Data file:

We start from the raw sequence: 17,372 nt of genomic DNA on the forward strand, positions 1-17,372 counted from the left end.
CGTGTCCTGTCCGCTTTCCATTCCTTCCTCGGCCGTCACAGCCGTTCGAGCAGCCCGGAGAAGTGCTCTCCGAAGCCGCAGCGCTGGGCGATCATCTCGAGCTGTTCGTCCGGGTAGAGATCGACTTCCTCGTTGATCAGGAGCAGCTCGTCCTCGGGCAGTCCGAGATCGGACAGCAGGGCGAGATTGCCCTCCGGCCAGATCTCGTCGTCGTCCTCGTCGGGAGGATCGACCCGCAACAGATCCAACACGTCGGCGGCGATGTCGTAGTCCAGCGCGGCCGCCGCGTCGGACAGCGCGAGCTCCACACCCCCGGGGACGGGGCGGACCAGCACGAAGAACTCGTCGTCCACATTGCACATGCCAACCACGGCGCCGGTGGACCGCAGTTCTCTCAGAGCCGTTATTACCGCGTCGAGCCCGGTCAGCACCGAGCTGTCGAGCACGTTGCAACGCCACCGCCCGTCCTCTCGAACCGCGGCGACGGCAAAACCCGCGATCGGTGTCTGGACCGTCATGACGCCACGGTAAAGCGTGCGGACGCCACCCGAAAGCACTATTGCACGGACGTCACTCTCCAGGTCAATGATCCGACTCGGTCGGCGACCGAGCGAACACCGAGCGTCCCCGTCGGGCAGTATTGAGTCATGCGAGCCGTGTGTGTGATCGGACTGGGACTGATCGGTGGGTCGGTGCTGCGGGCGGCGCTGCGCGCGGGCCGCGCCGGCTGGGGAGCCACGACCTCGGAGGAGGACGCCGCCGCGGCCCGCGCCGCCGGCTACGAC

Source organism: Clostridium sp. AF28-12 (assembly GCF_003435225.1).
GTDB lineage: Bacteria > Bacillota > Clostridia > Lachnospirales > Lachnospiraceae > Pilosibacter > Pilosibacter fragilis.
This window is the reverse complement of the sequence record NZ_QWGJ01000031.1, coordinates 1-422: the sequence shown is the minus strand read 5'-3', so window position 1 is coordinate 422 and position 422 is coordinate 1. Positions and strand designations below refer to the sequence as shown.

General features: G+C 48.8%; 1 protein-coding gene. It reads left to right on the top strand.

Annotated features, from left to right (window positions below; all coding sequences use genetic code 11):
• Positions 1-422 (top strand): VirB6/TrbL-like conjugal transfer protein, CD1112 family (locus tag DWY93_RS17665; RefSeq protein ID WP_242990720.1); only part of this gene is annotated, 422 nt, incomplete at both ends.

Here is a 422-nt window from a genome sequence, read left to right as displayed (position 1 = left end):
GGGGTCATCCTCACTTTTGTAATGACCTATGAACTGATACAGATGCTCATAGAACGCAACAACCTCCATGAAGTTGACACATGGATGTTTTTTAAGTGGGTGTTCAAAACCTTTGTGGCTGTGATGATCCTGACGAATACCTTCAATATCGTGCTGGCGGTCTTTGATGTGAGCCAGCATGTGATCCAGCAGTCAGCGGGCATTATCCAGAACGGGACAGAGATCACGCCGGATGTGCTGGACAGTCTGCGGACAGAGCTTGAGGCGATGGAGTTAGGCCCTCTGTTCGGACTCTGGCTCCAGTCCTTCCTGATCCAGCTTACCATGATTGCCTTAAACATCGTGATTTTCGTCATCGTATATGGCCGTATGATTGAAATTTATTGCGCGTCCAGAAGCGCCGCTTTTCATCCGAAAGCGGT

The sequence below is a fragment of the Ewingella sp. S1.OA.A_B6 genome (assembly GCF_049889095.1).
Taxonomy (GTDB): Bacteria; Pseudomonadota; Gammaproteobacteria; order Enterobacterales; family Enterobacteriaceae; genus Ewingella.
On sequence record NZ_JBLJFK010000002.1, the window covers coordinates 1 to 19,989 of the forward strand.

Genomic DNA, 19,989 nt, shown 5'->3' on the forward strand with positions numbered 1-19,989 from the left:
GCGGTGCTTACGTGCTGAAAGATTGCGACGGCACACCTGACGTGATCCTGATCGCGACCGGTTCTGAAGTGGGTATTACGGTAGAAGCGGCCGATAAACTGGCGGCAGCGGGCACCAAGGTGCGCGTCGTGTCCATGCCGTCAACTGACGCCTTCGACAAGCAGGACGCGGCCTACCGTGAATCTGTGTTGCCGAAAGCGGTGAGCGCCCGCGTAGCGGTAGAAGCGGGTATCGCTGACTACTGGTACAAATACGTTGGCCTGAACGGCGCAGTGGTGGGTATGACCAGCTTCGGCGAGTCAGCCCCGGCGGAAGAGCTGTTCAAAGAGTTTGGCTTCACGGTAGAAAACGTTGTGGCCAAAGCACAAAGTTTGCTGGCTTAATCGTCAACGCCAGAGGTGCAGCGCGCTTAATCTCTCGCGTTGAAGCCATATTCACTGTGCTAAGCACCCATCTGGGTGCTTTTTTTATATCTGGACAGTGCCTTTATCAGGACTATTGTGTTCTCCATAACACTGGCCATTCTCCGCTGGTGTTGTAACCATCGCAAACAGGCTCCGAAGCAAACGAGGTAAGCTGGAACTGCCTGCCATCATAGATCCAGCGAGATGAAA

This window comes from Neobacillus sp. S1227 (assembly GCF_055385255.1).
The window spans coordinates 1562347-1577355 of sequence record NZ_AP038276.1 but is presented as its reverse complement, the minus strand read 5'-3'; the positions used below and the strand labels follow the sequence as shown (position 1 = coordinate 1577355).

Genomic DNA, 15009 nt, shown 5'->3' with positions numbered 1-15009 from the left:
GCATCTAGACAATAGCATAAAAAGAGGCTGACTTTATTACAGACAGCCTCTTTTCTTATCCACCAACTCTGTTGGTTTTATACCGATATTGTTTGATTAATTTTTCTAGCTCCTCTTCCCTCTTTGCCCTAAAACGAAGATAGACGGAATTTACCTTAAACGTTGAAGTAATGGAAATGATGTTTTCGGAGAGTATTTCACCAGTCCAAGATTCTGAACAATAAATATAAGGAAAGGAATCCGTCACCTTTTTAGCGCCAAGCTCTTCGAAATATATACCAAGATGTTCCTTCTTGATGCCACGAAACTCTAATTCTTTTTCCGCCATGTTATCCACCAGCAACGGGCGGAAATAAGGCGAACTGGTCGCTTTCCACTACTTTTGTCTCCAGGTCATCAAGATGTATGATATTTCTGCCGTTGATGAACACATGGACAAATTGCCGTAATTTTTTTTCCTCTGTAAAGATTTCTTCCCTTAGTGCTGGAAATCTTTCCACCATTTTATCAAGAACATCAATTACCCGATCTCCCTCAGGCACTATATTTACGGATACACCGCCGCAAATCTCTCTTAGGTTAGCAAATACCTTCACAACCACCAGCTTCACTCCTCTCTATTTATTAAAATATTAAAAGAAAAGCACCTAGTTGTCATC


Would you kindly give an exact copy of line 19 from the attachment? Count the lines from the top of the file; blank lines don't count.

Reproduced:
GCATCTAGACAATAGCATAAAAAGAGGCTGACTTTATTACAGACAGCCTCTTTTCTTATCCACCAACTCTGTTGGTTTTATACCGATATTGTTTGATTAATTTTTCTAGCTCCTCTTCCCTCTTTGCCCTAAAACGAAGATAGACGGAATTTACCTTAAACGTTGAAGTAATGGAAATGATGTTTTCGGAGAGTATTTCACCAGTCCAAGATTCTGAACAATAAATATAAGGAAAGGAATCCGTCACCTTTTTAGCGCCAAGCTCTTCGAAATATATACCAAGATGTTCCTTCTTGATGCCACGAAACTCTAATTCTTTTTCCGCCATGTTATCCACCAGCAACGGGCGGAAATAAGGCGAACTGGTCGCTTTCCACTACTTTTGTCTCCAGGTCATCAAGATGTATGATATTTCTGCCGTTGATGAACACATGGACAAATTGCCGTAATTTTTTTTCCTCTGTAAAGATTTCTTCCCTTAGTGCTGGAAATCTTTCCACCATTTTATCAAGAACATCAATTACCCGATCTCCCTCAGGCACTATATTTACGGATACACCGCCGCAAATCTCTCTTAGGTTAGCAAATACCTTCACAACCACCAGCTTCACTCCTCTCTATTTATTAAAATATTAAAAGAAAAGCACCTAGTTGTCATC